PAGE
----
Building Materials - Table of Contents.......................... Illustrated Architecture Dictionary

Mosaic
moh ZAA ik

A pattern, either geometric or figurative, formed by inlaying small pieces of stone, tile, glass, or enamel into a cement, mortar, or plaster matrix.

It can be applied for the incrustation of the interior or the facade of the building. It can be used as the functional flooring or ceiling cover.


Tessera (plural: tesserae;pronounced TESS sa ra; TESS saree): an individual tile in a mosaic, usually formed in the shape of a cube. From the Greek for "four sided," the term is said to have first ben used by Pliny when referring to pavements made of such cubes. The pieces which make up a mosaic, usually a hard inorganic material such as

Opaque enamel: The substance made at the Vatican Mosaic Studio for use in the mosaics of St. Peter’s Basilica, and later for other pictorial and decorative objects. It was used as early as 1600, and gradually improved and increased in variety to over 28,000 different shades. It was made into cakes which were hammered or broken into cube-like pieces called tesserae. 

Glass: colored glass or or clear glass backed with metal foils

Byzantine tesserae with gold leaf, in which case the glass pieces were flatter, with two glass pieces sandwiching the gold

Tesserae

In mosaic work, a small piece of stone, glass, ceramic, or other hard material cut in a cubical or some other regular shape.

The earliest tesserae, which by 200 BC had replaced natural pebbles in Hellenistic mosaics, were cut from marble and limestone. Stone tesserae remained dominant in mosaics into Roman times, but between the 3rd and 1st centuries BC tesserae of smalto, or colored glass, also began to be produced, cut from large slabs of glass that ranged from lightly tinted to opaque. These relatively fragile glass tesserae were used sparingly in floor mosaics to provide pure blues, reds, and greens that could not be found in the more durable natural stone;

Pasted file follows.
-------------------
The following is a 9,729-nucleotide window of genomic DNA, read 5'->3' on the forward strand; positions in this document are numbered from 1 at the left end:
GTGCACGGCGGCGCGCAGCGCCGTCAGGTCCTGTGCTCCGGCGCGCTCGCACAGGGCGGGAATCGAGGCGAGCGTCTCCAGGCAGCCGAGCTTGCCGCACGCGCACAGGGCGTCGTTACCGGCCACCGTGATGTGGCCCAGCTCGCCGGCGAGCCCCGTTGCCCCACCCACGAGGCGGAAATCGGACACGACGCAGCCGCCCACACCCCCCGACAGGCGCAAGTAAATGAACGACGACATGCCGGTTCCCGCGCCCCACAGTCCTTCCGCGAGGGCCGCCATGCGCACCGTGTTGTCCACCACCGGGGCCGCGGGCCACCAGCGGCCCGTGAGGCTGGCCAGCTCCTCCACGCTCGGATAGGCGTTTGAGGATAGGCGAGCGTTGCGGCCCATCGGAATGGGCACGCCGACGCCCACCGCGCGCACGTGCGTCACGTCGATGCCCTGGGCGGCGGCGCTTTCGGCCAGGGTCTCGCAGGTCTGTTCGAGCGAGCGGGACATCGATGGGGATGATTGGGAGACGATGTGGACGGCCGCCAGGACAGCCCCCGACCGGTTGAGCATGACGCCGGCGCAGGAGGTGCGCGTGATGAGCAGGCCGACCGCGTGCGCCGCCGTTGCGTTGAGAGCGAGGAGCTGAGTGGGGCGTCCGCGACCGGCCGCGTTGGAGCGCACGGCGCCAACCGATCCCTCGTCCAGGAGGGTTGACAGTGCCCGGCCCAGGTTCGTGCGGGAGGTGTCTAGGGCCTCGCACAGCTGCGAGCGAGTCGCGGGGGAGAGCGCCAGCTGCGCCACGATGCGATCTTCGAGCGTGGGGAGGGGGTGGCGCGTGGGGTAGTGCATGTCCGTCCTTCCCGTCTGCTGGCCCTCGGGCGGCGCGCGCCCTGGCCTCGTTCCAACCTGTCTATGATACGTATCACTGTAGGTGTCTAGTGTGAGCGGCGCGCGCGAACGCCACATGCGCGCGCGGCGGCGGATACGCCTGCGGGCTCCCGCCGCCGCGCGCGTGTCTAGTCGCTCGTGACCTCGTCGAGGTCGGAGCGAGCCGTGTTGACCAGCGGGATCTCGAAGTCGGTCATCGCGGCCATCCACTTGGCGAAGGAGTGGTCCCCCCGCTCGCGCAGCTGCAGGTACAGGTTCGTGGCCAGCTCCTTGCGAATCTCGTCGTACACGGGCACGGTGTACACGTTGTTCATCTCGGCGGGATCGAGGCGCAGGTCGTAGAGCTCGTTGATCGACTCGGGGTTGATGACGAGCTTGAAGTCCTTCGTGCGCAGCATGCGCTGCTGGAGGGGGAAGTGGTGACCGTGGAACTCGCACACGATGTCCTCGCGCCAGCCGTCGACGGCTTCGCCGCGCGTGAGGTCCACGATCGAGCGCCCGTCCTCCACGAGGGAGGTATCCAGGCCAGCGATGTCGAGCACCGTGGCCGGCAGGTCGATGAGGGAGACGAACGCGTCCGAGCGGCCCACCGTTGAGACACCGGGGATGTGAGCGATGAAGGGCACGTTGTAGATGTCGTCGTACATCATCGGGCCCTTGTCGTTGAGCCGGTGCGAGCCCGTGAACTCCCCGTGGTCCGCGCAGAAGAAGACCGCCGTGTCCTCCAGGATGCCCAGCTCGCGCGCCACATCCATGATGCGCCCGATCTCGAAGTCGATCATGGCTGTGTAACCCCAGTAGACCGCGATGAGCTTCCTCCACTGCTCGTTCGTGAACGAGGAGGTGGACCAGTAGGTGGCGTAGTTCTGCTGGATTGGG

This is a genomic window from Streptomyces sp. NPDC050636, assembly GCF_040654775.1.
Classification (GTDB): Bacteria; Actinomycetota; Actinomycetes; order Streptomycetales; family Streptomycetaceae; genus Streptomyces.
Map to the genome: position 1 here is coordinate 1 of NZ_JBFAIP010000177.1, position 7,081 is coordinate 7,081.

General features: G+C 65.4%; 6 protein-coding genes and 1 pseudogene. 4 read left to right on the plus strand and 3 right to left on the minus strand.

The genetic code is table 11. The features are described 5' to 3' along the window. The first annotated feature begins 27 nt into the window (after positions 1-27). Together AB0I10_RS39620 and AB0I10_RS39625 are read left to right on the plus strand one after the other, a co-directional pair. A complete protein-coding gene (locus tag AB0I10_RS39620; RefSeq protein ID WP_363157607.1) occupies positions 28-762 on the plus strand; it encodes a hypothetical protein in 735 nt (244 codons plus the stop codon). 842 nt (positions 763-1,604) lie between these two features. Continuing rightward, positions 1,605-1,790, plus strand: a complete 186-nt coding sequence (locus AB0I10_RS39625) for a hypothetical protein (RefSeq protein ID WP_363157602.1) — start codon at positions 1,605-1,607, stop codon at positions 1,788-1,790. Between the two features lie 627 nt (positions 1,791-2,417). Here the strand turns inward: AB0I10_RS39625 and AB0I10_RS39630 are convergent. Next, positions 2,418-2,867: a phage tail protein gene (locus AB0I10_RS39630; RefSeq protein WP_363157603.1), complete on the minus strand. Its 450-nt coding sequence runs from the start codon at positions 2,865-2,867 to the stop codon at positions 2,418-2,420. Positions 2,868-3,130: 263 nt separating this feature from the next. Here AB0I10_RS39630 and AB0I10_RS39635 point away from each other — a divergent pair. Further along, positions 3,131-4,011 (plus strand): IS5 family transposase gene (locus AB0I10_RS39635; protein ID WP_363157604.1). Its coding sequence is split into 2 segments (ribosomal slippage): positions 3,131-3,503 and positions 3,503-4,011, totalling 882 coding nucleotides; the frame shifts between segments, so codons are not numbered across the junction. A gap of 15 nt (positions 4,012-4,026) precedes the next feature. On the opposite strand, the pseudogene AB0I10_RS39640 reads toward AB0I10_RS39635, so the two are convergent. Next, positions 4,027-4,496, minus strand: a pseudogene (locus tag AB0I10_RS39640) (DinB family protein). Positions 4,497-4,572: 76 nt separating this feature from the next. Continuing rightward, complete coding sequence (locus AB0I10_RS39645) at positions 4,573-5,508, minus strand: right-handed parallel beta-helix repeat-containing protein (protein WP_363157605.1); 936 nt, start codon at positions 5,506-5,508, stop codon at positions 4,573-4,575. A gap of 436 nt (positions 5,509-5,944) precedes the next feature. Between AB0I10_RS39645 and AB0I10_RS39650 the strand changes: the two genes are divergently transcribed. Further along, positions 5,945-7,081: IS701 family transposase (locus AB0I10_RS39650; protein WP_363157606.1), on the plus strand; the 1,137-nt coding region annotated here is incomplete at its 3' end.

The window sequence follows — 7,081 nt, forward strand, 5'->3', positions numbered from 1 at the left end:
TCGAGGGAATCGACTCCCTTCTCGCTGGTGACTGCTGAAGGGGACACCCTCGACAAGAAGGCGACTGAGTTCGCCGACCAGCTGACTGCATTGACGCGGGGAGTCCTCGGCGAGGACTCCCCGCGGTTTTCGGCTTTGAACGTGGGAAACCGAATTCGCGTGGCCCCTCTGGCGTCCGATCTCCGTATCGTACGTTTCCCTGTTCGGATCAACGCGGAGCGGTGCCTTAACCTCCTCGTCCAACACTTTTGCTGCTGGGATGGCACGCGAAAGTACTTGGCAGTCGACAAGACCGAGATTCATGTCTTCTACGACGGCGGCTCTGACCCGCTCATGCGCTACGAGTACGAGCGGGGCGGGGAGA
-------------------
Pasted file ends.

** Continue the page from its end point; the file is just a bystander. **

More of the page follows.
with the advent of wall mosaic between the 1st and 3rd centuries AD, however, glass tesserae of every hue were produced to constitute the major part of this decoration, stone being mainly reserved for floors. Glass was the major material for wall and vault mosaics of Early Christian and Byzantine churches, and marble and limestone tesserae were frequently used in the depiction of faces, woolen garments, rocks, and other objects that required a soft or rough appearance.

- Encyclopedia Britannica, 2008.



History

Roman mosaic: Can refer to ancient Roman mosaics, but here refers to the opaque enamel mosaics made in Rome as distinguished from glass mosaics like those at St. Mark’s (Venice), or hardstone mosaics made in Florence.

The mosaic was used in ancient times - beautiful mosaic decorations can be found throughout the countries of the Roman Empire, in domestic and public spaces. The art of mosaic flourished in Early Christian and in Byzantine art - churches in Daphni (Greece) and in Ravenna (Italy) are the best examples. During eleventh and twelfth centuries mosaic decoration ornate the churches of Venice, Greece, Sicily and Rome. After a period of decline mosaic was rediscovered by the the Art Nouveau artists in the nineteenth century.

The richest, largest and most complex collection of Roman mosaics in the world is in the Villa del Casale in Sicily. It is a UNESCO World Heritage Site. The largest and most spectacular mosaic in Buffalo is in the Ellicott Square Building.

Mosaics and Early Christian Buildings

Mosaics played an important a role in the interiors of Early Christian buildings. When, under Constantine, Christianity suddenly became a public and official religion in Rome, not only were new buildings required to house the faithful, but wholesale programs of decoration for the churches also became necessary.

To advertise the new faith in all its diverse aspects - its dogma, scriptural narrative, and symbolism - and to instruct and edify the believer, acres of walls in dozens of new churches had to be filled in the style and medium that would carry the message most effectively.

Brilliant ornamental mosaics, with sparkling tesserae (small squares) of reflective glass, rather than the opaque, marble tesserae preferred by the Romans, almost immediately became the standard vehicle of expression.

Whereas Roman mosaics were mostly used as floors, the Byzantines specialized in covering walls and ceilings. The smalti were ungrouted, allowing light to reflect and refract within the glass. Also, they were set at slight angles to the wall, so that they caught the light in different ways. The gold tesserae sparkle as the viewer moves around within the building.


Examples from Buffalo:

Other examples:


Photos and their arrangement 2002 Chuck LaChiusa
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